Before this past spring, I had never heard of Zoom.
If someone had asked me what I thought about “Zoom,” I would have recalled the children’s TV show by the same name I watched during the mid-70s. Today, “Zoom” means something entirely different. Several times a week, I now use it to conduct classes at Vanguard University of Southern California, where I teach film and visual storytelling in the Department of Communication.
The COVID-19 pandemic has changed the landscape of not only higher education, but also the normal, daily life of millions. “Going to work” now means something different from what it used to mean.
I was informed by my university that the campus would close, and all instruction would occur online. I would only have a few days to get up to speed and back “in” the classroom.
I’m not an expert at any of this. In fact, I’m struggling with some of it. I’m also hearing impaired.
I’m used to being in the classroom. I teach creative disciplines where I am passionate about students learning to write, tell stories, create screenplays and make films. I like being there in person, making that personal connection with students. I’ve faithfully done so for 13 years. Now, I teach classes from my garage. But my garage has funky signs and posters all over the place, Christmas lights hanging from the ceiling and a large, ugly chair where my 10-year-old dog likes to sleep and snore. I collect old tennis racquets, and I’ve got a few of those on the wall. This is not my classroom.
The Silver Lining to Distance Learning
But it’s working, sort of. I’m not as tech savvy as I once was. Dare I say that many of my students are quicker at picking all this up than I am? I’m still trying to figure out how they text so fast with two thumbs. I use only one, and my texts are rife with typos.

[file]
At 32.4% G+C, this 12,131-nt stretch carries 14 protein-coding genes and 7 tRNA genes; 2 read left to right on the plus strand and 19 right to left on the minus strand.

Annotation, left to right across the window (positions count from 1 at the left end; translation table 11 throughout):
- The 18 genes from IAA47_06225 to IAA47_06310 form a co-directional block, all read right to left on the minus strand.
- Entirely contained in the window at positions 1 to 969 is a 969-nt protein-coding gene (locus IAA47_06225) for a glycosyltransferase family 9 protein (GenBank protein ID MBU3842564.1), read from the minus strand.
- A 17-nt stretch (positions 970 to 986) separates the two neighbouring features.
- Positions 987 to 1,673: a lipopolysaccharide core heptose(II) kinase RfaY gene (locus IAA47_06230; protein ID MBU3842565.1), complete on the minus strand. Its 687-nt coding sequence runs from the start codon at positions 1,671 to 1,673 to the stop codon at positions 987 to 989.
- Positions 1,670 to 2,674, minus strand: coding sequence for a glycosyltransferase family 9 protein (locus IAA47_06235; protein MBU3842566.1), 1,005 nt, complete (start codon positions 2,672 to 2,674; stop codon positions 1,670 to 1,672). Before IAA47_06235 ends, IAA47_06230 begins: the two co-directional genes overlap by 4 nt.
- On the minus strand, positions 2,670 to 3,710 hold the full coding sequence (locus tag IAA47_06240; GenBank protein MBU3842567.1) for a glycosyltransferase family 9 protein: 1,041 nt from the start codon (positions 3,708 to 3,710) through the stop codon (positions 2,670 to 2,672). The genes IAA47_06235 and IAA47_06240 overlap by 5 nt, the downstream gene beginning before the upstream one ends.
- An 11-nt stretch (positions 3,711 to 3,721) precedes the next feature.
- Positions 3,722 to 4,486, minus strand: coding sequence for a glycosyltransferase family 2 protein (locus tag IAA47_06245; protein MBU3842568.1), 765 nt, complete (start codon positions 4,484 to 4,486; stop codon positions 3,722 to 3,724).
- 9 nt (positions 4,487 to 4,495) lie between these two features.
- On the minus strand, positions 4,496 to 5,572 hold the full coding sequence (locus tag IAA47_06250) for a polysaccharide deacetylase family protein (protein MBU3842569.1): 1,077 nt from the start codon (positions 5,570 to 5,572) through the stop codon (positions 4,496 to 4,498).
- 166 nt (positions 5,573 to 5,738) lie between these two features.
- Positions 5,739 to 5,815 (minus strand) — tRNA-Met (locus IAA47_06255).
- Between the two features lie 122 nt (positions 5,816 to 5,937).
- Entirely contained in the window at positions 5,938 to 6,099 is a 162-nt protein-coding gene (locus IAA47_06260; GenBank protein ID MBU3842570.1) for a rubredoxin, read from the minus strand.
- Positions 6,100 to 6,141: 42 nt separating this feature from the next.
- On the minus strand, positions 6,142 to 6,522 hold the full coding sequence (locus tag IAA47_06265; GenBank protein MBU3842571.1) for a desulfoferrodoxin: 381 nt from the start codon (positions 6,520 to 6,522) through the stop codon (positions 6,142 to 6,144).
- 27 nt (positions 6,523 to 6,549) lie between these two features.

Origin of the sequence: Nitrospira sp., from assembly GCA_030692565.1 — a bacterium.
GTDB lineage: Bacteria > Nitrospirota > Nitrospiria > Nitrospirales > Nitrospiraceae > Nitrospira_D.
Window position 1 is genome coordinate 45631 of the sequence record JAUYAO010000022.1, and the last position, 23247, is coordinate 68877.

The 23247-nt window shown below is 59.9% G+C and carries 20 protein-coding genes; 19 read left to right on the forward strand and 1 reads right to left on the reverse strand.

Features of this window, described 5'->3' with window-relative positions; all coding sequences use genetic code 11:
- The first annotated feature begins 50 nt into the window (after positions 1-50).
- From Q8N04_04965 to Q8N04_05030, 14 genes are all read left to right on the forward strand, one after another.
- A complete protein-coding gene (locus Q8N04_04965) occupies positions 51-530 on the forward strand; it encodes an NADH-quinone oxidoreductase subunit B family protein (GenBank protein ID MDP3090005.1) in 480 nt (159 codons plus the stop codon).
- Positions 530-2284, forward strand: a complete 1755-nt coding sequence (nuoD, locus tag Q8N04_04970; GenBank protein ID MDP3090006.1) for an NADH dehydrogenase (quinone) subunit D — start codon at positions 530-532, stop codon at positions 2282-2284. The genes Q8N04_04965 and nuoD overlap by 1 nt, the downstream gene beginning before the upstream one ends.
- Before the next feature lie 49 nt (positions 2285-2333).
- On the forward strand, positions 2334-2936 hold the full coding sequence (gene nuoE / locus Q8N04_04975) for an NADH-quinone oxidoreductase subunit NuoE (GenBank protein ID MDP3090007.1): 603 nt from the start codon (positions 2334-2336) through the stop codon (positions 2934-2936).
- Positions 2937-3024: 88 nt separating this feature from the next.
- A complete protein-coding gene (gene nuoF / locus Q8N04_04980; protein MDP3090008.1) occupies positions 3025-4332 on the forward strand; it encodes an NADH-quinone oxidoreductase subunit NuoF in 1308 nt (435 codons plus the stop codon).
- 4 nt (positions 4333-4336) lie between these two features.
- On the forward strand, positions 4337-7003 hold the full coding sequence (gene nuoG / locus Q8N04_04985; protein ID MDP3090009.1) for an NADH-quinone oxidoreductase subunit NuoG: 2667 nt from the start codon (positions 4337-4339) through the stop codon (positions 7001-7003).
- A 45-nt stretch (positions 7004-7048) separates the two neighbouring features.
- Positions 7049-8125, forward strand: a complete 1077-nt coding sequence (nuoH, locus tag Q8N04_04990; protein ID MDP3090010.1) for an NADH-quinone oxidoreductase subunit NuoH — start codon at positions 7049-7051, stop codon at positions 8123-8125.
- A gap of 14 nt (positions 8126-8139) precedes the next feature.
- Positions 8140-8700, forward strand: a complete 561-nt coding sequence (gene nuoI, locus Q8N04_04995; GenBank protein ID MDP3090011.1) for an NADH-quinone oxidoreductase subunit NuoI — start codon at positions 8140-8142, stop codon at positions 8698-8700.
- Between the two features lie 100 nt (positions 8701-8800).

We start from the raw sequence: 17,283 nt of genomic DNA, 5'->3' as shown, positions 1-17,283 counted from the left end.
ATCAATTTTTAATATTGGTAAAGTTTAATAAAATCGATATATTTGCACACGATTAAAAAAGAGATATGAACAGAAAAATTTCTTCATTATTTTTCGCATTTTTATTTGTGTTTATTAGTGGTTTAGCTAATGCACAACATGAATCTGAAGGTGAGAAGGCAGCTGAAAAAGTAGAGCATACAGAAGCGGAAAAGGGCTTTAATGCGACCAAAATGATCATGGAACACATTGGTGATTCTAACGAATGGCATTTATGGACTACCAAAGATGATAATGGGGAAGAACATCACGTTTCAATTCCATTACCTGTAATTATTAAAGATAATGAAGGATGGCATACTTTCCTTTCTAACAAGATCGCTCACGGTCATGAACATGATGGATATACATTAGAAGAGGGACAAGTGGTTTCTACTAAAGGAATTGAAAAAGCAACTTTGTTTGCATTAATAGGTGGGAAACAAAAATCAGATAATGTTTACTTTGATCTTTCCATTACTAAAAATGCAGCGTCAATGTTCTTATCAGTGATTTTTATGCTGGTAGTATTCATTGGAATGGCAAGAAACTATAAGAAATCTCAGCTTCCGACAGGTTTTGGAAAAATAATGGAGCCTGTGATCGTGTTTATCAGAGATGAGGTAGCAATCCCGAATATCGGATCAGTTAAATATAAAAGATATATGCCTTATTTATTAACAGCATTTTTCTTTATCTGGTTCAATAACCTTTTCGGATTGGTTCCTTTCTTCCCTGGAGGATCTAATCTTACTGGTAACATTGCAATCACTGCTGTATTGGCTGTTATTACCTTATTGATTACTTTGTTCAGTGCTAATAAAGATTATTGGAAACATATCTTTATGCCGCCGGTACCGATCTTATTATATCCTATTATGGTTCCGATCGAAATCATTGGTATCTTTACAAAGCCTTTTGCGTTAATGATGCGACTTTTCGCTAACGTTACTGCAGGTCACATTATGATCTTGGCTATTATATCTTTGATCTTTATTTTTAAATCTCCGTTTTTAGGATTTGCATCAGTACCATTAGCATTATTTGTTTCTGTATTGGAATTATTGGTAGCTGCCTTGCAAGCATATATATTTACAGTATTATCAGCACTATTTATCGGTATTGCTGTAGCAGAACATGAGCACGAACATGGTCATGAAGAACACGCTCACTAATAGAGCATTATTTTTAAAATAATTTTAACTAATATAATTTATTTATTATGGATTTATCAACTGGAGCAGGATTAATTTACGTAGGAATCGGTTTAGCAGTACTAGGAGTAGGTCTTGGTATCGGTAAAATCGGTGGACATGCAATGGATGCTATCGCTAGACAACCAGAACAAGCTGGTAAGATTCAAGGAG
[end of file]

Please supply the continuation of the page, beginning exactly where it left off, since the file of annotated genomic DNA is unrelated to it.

Yet I am, surprisingly, starting to enjoy teaching online. Though I’ve been hearing impaired most of my life, I function quite well with hearing aids. Still, my hearing is far from what would be considered normal.
It can sometimes be a challenge in the classroom when students speak low or sit too far away from me, but I’ve learned to deal with it. I often run around the classroom, for instance, to get closer to a student during a discussion or workshop session.
For me, teaching online with videoconferencing has been an eye-opener (or, rather, an ear-opener).I use normal headphones, placed over my hearing aids, while in Zoom sessions. Since the students are sitting in front of their computers, close to the microphone, I can actually hear better than in a traditional classroom setting. A light went on when I realized this: Being able to hear better in an online environment could be a real game changer for me.
I’ve had some fantastic help in feeling my way through the new normal of distance learning. Vanguard’s dean of teaching and learning and the Institute for Faculty Development have provided several online training sessions for faculty. Professors have learned the ins and outs of Zoom, more advanced features of Canvas (which many were already using) and general pointers for online teaching and learning.
The amount of information and training has been great, though initially it was a lot for me to take in. It reminds me of something a friend said when describing being overwhelmed with too much information: It’s like trying to catch a tidal wave with a bucket.
I have not yet taken advantage of all the things remote learning technology can do, but my goal for the students (and myself) is to make things as simple as possible and to ensure that I am still teaching the most important objectives for my classes. After that, I am willing to learn more, delve deeper and explore the details of this new pedagogy.
The world is changing. Our first focus should be on the health and safety of everyone. But educating people doesn’t stop, and I am doing my best
to march forward into the future of academia, whether it takes place in a physical classroom or online.